The pearl – symbol of beauty, femininity and luxury
The birth of the pearl, after an ancient Chinese fairy tale: The very first raindrop fell from the clouds into the endless blue ocean. The drop was tiny and was immediately swallowed by the waves, so he shouted: “I am inconspicuous and small in this vast ocean!” The ocean replied: “You small drop of water, your modesty honours you, you shall be rewarded. I will turn you into a drop of pure light – you will become a wonderful and pure jewel, the queen among all, and you will have power over the women.” Thus, the pearl was born.
For humans, it has always been inexplicable how a shell can grow a shiny pearl. Many legends and stories emerged – pearls were often associated with tears. In many cultures it was a symbol of wealth, wisdom, dignity and love; she exerted a magical and mysterious fascination. The pearl was precious because it was so rare. There was no need to tool it – it was already beautiful and perfect when one found it. It is probably one of the oldest jewels of humanity. Ancient scriptures mentioned pearl fisher on the coast of Sri Lanka (the former Ceylon) 2500 years ago. Other sites were the Persian Gulf and the Red Sea. Thus, pearls from these three areas are also called Orient pearls.
Today, jewellery production almost exclusively uses cultured pearls. In 1916, the Japanese Mikimoto patented his successful method of breeding round beads. At first sceptical, the cultured pearls soon began their triumph around the world. The range of cultured pearls is enormous – there are a variety of shapes, colours and sizes. The cultured pearl is as much a natural product as the natural pearl; it emerges and grows inside the pearl shell, has the same characteristics, the same specific weight. The only difference is that in the cultured pearl, the human intervenes to create conditions in the shell that promote the production of a pearl.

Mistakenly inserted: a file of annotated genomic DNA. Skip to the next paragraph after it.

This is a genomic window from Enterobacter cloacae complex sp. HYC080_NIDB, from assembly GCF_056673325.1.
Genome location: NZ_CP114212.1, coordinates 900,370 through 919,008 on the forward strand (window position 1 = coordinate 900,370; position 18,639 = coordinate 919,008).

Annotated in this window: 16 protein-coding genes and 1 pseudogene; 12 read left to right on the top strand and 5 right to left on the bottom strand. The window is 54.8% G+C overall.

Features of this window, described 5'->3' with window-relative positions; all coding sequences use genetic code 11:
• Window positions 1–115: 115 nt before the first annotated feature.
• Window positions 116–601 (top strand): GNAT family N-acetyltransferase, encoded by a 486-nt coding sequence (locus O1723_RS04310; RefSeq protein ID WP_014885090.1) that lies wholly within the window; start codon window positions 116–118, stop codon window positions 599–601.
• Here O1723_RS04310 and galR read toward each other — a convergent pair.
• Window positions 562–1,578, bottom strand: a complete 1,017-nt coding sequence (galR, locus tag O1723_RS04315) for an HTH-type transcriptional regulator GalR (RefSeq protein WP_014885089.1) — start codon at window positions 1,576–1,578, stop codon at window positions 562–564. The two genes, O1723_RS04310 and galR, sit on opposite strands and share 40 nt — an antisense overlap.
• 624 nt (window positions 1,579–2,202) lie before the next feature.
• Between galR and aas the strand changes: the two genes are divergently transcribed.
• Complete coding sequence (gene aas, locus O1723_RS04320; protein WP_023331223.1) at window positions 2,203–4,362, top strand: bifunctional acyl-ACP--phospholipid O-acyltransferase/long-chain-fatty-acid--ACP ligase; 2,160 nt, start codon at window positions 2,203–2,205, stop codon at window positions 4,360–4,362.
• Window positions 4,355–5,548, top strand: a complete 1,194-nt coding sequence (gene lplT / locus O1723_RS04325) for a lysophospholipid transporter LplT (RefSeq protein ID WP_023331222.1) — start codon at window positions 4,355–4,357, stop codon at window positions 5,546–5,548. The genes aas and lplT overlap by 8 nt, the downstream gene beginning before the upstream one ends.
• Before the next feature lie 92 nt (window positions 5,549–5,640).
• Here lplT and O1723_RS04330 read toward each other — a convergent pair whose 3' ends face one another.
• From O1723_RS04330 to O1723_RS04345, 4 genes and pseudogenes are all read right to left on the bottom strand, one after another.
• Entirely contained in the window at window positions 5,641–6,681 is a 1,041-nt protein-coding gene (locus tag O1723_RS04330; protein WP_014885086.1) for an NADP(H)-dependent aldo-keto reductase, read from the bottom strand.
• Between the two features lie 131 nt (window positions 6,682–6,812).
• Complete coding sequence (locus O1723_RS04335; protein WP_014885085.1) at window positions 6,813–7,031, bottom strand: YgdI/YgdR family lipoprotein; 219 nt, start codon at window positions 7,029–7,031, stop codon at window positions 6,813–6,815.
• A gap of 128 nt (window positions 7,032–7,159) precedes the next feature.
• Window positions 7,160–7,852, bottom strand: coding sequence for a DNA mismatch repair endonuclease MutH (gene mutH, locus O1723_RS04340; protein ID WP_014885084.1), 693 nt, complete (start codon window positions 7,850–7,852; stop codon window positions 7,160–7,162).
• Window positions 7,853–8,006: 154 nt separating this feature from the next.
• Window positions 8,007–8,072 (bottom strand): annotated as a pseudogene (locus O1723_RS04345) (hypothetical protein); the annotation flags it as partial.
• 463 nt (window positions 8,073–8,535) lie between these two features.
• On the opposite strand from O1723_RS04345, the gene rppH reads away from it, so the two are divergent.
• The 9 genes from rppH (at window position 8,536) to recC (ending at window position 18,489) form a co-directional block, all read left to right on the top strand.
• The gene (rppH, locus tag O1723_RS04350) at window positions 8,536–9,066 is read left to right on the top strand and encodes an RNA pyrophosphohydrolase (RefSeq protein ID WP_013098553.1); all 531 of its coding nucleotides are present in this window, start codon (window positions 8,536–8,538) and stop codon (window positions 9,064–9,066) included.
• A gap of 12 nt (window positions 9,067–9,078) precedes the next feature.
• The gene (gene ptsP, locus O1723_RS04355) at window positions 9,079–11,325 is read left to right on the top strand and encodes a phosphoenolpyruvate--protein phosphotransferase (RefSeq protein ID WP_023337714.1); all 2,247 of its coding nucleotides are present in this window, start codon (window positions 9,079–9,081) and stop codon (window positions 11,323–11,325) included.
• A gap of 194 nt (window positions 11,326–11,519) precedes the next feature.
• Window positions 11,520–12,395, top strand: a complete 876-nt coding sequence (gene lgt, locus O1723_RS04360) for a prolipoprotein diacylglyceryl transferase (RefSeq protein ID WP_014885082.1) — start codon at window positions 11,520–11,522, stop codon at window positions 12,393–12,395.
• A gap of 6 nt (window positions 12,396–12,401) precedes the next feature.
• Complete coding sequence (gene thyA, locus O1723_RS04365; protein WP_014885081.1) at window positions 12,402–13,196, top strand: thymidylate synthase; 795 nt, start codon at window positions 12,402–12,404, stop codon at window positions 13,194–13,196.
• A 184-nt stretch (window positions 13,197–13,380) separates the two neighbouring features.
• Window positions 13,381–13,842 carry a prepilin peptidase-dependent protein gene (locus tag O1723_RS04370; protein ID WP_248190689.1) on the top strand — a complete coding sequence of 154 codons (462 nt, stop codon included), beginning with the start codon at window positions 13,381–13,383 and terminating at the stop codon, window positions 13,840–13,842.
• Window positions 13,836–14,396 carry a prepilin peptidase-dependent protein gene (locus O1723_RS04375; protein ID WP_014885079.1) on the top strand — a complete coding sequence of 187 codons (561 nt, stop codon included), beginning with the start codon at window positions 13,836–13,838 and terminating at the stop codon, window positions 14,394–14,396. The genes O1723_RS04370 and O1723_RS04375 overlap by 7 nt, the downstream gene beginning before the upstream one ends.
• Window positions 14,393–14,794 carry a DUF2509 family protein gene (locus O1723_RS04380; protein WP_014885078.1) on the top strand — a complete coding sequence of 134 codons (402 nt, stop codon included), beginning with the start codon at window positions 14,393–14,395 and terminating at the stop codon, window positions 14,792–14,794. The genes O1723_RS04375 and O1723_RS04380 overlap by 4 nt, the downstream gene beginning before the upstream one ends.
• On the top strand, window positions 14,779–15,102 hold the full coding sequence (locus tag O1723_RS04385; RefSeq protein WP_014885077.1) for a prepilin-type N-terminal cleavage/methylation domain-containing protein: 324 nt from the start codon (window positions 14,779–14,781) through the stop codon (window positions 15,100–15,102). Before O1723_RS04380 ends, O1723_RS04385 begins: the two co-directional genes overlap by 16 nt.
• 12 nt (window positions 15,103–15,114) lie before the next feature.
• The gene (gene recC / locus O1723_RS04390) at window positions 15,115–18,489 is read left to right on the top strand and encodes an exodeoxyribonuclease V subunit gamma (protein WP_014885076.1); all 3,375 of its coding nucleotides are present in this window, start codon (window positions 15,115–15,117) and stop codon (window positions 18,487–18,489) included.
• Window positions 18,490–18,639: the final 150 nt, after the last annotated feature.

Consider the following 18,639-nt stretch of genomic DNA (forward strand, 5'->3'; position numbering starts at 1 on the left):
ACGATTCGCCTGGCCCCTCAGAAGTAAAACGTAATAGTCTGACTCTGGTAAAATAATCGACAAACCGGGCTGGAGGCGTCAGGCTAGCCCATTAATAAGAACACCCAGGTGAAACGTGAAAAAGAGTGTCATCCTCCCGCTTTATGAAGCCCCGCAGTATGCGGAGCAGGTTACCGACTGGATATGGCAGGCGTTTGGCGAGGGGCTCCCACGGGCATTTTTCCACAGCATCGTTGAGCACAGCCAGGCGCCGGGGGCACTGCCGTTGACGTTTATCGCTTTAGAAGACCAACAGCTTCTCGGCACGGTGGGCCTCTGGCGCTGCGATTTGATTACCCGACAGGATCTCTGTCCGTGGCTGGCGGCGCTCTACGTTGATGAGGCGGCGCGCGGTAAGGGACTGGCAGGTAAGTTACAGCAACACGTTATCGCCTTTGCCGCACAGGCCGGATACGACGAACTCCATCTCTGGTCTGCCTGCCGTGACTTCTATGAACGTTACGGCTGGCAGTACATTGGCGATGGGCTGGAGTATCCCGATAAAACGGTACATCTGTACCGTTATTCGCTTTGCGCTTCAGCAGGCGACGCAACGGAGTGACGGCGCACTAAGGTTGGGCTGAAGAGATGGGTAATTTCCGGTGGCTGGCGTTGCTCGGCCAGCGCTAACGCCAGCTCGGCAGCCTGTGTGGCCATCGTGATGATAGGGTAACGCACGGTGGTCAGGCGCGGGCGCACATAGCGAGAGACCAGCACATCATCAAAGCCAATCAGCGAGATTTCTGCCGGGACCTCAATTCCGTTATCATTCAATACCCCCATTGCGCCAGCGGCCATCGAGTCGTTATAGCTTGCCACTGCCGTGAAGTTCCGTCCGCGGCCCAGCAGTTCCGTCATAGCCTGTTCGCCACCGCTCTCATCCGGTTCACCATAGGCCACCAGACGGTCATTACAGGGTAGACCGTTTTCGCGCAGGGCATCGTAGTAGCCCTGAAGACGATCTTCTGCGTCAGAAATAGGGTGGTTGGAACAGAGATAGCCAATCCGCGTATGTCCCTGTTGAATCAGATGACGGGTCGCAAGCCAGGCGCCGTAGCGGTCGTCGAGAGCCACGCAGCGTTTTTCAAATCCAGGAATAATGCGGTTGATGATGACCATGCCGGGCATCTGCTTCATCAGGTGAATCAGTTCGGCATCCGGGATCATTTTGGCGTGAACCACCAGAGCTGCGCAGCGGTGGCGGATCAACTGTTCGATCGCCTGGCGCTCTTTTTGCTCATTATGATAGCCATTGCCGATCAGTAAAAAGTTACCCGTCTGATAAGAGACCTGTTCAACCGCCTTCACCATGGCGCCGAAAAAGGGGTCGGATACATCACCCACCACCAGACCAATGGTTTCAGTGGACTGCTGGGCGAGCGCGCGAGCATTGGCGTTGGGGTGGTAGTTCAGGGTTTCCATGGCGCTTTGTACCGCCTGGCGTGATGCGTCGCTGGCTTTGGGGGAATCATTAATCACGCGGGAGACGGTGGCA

Real pearls = uncultured pearls, often called orient pearls
Akoya pearls = cultured pearls grown in the sea
Baroque pearls = irregular shaped pearls
Biwa pearls = Japanese freshwater pearls from Lake Biwa
Button beads = these beads are sawn from the shell because they grow on the inside of the seashell – their shape is thus arched above, oval or round and flat below (= cabochon shaped)
Mabé pearls = semi-pearls in rather atypical form like hemispheres, hearts, squares etc.
Keshi pearls = these grow additionally in cultured pearls, without the help of humans
South Sea pearls = also known as the queen of cultured pearls – they are recognized by their majestic size, they have a thick mother-of-pearl layer and retain their beauty over several generations
Tahitian pearls = are south sea pearls of darker colours, they usually have beautiful iridescent shades
Freshwater pearls = these pearls are most similar to natural pearls in appearance, structure and composition. They are made entirely of mother-of-pearl, they have usually no implanted core, one differentiates between round, baroque, symmetrical or button shaped beads
Only put on your pearls once you have finished hairstyle and make-up. Cosmetic products such as hairspray, moisturisers, perfume, etc. damage the pearl substance. Pearls should never come in contact with acids or alkalis, so be careful with detergents or salad dressings. After wearing, do remove traces of cosmetics and perspiration with a soft cloth. Store your pearl jewellery in a cloth bag – it should not come in contact with gold jewellery because of the risk of scratching. You can wear your pearls regularly, but not during a hairdresser’s visit, while swimming, bathing or sleeping. Your pearls should be regularly checked and cleaned in the shop. If necessary, restring the pearl necklace. Taking these tips into consideration, you will have everlasting joy with your pearl jewellery, its beauty and magic.